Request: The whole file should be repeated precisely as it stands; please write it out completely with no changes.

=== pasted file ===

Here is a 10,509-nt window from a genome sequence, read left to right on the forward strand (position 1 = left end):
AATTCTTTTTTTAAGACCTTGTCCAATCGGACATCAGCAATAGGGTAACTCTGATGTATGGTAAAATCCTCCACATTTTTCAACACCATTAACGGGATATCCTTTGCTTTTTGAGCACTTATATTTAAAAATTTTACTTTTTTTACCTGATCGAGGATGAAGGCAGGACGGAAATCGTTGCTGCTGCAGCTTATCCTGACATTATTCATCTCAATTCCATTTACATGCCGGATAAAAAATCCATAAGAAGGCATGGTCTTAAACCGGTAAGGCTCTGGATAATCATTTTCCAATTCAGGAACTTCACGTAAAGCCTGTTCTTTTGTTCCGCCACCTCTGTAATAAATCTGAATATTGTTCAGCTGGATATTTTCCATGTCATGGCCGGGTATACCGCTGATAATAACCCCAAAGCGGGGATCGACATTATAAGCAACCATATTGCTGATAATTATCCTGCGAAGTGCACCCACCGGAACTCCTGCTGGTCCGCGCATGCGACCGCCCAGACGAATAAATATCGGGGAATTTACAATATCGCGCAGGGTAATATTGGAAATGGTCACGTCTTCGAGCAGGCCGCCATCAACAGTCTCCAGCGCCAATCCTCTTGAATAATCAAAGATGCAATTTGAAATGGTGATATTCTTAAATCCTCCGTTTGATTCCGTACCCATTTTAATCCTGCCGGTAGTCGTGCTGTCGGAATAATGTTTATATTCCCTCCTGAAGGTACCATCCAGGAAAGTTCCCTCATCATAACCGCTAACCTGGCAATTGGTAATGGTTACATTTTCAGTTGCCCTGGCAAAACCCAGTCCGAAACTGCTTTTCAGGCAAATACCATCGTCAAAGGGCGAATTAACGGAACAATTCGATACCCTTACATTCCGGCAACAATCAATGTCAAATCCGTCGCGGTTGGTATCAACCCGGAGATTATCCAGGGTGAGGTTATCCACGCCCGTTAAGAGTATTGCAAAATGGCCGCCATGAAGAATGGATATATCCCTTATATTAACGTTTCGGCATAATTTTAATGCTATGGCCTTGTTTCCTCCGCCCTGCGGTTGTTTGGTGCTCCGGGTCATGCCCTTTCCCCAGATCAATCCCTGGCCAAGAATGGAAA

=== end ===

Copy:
Here is a 10,509-nt window from a genome sequence, read left to right on the forward strand (position 1 = left end):
AATTCTTTTTTTAAGACCTTGTCCAATCGGACATCAGCAATAGGGTAACTCTGATGTATGGTAAAATCCTCCACATTTTTCAACACCATTAACGGGATATCCTTTGCTTTTTGAGCACTTATATTTAAAAATTTTACTTTTTTTACCTGATCGAGGATGAAGGCAGGACGGAAATCGTTGCTGCTGCAGCTTATCCTGACATTATTCATCTCAATTCCATTTACATGCCGGATAAAAAATCCATAAGAAGGCATGGTCTTAAACCGGTAAGGCTCTGGATAATCATTTTCCAATTCAGGAACTTCACGTAAAGCCTGTTCTTTTGTTCCGCCACCTCTGTAATAAATCTGAATATTGTTCAGCTGGATATTTTCCATGTCATGGCCGGGTATACCGCTGATAATAACCCCAAAGCGGGGATCGACATTATAAGCAACCATATTGCTGATAATTATCCTGCGAAGTGCACCCACCGGAACTCCTGCTGGTCCGCGCATGCGACCGCCCAGACGAATAAATATCGGGGAATTTACAATATCGCGCAGGGTAATATTGGAAATGGTCACGTCTTCGAGCAGGCCGCCATCAACAGTCTCCAGCGCCAATCCTCTTGAATAATCAAAGATGCAATTTGAAATGGTGATATTCTTAAATCCTCCGTTTGATTCCGTACCCATTTTAATCCTGCCGGTAGTCGTGCTGTCGGAATAATGTTTATATTCCCTCCTGAAGGTACCATCCAGGAAAGTTCCCTCATCATAACCGCTAACCTGGCAATTGGTAATGGTTACATTTTCAGTTGCCCTGGCAAAACCCAGTCCGAAACTGCTTTTCAGGCAAATACCATCGTCAAAGGGCGAATTAACGGAACAATTCGATACCCTTACATTCCGGCAACAATCAATGTCAAATCCGTCGCGGTTGGTATCAACCCGGAGATTATCCAGGGTGAGGTTATCCACGCCCGTTAAGAGTATTGCAAAATGGCCGCCATGAAGAATGGATATATCCCTTATATTAACGTTTCGGCATAATTTTAATGCTATGGCCTTGTTTCCTCCGCCCTGCGGTTGTTTGGTGCTCCGGGTCATGCCCTTTCCCCAGATCAATCCCTGGCCAAGAATGGAAA